Welcome to Last Word’s Draft Boom and Bust series. As the 2020 NHL Entry Draft approaches, we decided to examine each team’s best and worst pick since the 2000 NHL Entry Draft. The biggest boom is a player that had the best value relative to where they were selected. Meaning, no one in the first round will be considered a team’s best value pick. However, the biggest bust picks will almost always be in the first round. We will examine each player, why they were picked where they were, and what their NHL career was like. Today, we look at the Detroit Red Wings draft, and their biggest boom and bust.
Detroit Red Wings Draft Boom and Bust
Most teams don’t expect to find tons of productive NHL players in the fourth round, but the Red Wings found a gem when they uncovered Gustav Nyquist. The Swedish forward caught the eye of NHL teams as a potent scorer at the University of Maine. Over his final two seasons at Maine, Nyquist registered 112 points in 75 games. This scoring prowess continued in the AHL after the Red Wings drafted him 121st overall in the 2008 NHL Entry Draft. Nyquist scored 58 points in 56 games for the Grand Rapids Griffins in his first professional season. The forward proved he could score at every level, earning a spot with the Red Wings.
Nyquist found immediate success in Detroit and never really looked back. In his first full season in the NHL, Nyquist made enough noise to finish 16th in Hart Trophy voting. Though the Swede never reached the lofty promise that may have implied, he was and continues to be a very productive secondary scoring option. Detroit traded Nyquist to the San Jose Sharks last year before he signed with the Columbus Blue Jackets for the 2019-2020 campaign. Despite his departure, the Red Wings got 295 points in 481 games out of a fourth-round draft pick. This can be considered nothing short of a diamond in the rough.
The Detroit Red Wings have drafted well this century, picking up multiple valuable players in the later rounds of the NHL Entry Draft. This strong drafting is largely responsible for the team maintaining their success as long as they did before finally collapsing over the last several years.
Tomas Tatar has experienced a remarkably similar to career to that of Nyquist. Tatar has registered 347 points in 575 games thus far in his NHL career – just one less point than Nyquist in 5 more games. The two players’ value in most ways can be considered identical, but what makes Nyquist a bigger boom pick is his draft position. The Red Wings drafted Tatar in the second round, making his production a bit more expected.
Fans of the modern NHL may not remember that Johan Franzen went through a stretch of being an incredibly productive goal-scorer. Franzen was drafted in the third round of the 2004 NHL entry draft and wasted no time in being a reliable option for the Red Wings. The Swedish winger consistently hovered around 30 goals a year before having his career cut short due to injury. Franzen registered 370 points in 602 games.
The name Valtteri Filppula may not jump off the page to most NHL fans. The 2002 third-round draft pick, however, has played more NHL games than any other Detroit Red Wings draftee since 2000. The durable centre has played 1018 NHL games while registering 515 points. Filppula returned to Detroit last season and may end his career where it began.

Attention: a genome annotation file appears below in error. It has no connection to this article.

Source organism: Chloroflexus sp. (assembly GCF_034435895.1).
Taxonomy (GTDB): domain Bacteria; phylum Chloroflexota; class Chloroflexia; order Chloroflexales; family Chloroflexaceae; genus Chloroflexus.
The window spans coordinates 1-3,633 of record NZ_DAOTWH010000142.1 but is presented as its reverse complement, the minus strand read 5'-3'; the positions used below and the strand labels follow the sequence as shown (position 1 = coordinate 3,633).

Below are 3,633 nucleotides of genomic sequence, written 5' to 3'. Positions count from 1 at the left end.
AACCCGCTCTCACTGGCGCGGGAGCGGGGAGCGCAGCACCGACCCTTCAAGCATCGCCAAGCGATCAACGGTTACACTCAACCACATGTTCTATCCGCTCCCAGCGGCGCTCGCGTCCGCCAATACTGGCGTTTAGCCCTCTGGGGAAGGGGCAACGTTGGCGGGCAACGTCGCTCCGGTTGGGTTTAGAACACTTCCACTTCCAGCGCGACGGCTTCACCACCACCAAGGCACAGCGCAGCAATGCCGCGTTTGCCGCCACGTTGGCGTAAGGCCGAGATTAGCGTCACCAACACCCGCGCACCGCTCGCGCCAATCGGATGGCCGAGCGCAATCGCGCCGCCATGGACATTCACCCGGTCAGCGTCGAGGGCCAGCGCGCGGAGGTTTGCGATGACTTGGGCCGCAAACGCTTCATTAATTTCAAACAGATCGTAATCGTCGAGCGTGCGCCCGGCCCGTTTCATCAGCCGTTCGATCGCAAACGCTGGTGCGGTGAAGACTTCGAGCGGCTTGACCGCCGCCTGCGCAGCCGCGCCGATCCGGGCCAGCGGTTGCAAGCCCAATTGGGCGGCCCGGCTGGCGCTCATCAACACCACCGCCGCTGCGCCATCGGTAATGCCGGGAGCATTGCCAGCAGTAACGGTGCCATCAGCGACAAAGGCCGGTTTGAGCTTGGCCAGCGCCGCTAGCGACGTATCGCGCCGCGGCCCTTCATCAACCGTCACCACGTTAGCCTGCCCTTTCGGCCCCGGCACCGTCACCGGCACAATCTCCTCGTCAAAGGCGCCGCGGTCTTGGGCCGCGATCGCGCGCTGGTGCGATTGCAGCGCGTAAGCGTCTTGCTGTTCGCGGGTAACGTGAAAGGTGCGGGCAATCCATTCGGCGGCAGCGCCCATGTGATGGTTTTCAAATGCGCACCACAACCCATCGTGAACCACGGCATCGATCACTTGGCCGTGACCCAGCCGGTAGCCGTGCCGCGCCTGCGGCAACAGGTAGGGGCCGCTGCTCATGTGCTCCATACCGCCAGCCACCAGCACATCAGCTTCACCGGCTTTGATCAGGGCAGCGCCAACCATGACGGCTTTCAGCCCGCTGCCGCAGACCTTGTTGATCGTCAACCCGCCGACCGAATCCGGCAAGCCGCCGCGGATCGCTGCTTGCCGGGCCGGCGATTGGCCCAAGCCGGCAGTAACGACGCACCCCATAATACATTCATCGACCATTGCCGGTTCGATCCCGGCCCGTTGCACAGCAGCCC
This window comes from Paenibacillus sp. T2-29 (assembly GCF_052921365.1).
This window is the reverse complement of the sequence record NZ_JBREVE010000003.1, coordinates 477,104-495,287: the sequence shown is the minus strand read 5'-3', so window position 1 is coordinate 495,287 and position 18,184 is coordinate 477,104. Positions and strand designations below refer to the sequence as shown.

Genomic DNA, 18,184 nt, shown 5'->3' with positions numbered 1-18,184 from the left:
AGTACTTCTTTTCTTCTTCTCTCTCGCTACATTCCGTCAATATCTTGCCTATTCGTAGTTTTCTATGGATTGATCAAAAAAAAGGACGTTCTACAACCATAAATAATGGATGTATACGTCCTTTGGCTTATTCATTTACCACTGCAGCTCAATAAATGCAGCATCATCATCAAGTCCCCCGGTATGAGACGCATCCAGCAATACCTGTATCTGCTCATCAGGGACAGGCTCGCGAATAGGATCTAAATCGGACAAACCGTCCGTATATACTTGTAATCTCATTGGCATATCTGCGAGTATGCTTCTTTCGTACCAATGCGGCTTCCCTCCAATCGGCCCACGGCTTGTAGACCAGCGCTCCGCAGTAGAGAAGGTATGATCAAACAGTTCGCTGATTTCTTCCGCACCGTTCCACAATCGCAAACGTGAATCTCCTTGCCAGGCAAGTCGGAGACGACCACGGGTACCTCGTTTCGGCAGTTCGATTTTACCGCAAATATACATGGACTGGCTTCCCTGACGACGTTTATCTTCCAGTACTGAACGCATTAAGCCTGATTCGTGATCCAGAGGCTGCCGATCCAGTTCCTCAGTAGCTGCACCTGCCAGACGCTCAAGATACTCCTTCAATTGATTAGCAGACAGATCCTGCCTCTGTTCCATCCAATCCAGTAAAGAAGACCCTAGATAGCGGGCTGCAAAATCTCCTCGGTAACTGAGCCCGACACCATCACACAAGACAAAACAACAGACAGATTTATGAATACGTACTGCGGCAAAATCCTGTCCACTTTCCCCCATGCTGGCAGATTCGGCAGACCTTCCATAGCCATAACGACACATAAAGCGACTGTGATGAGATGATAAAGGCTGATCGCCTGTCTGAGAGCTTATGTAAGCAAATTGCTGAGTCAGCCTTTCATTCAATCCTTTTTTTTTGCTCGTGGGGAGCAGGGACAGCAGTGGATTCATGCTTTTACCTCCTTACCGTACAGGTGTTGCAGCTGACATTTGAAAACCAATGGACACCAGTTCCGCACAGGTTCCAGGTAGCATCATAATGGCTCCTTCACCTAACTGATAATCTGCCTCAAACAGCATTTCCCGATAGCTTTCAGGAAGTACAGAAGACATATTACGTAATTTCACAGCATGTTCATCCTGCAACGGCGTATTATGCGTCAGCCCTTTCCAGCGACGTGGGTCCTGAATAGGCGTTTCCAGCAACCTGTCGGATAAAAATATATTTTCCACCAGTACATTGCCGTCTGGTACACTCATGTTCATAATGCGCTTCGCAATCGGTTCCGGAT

To be fair to Svechnikov, it’s difficult to pick out any player as the biggest Detroit Red Wings draft bust. The Red Wings have made a practice of trading their first-round picks over the last two decades. When they don’t trade their picks, they often pick towards the end of the first round. It’s too early to consider any of their recent top-10 picks true busts, so this label falls to Evgeny Svechnikov.
The Red Wings drafted Svechnikov 19th overall in the 2015 NHL Entry Draft after his first season with the Cape Breton Screaming Eagles of the Quebec Major Junior Hockey League. In that season, the Russian winger wracked up 78 points in 55 games. Svechnikov followed that season up with 79 points in 50 games.
Unfortunately, that scoring prowess has not transitioned into the NHL. Svechnikov has had some issues with injuries, which may be holding him back. Still, Svechnikov has only managed to get in the lineup for 20 NHL games since being drafted. In these 20 games, the once-promising forward has only registered four points. The winger hasn’t fared much better in the AHL either. In his most recent season with the Grand Rapids Griffins, Svechnikov only registered 25 points in 51 games.
What hurts more is who the Red Wings could have had with that pick. The next five picks in that draft were Joel Eriksson Ek, Colin White, Ilya Samsonov, Brock Boeser and Travis Konecny. All of these players have been more productive and more able to get into the lineup than Svechnikov. There’s still time for the winger to turn things around, but for now, Svechnikov is the Detroit Red Wings’ biggest draft bust since 2000.
The Red Wings may have a fairly clean draft history, but Svechnikov isn’t the only disappointment. Since 2000, the Red Wings have a few picks they’d probably like to take back.
Of all the Red Wings first-round draft picks since 2000, none played fewer NHL games than goaltender Tom McCollum. McCollum was taken with the last pick in the first round of the 2008 NHL Entry Draft but has only played in 3 NHL games since. The goaltender still plays, most recently in the ECHL, but the Red Wings certainly had better options in that draft. Jacob Markstrom was taken one pick later, and the Red Wings also could have had Roman Josi and even Jake Allen would have been a more valuable pick.
Why is he not the biggest bust then? Because goaltenders are hard to predict, and the Red Wings also had fairly solid goal-tending with Jimmy Howard in the net.
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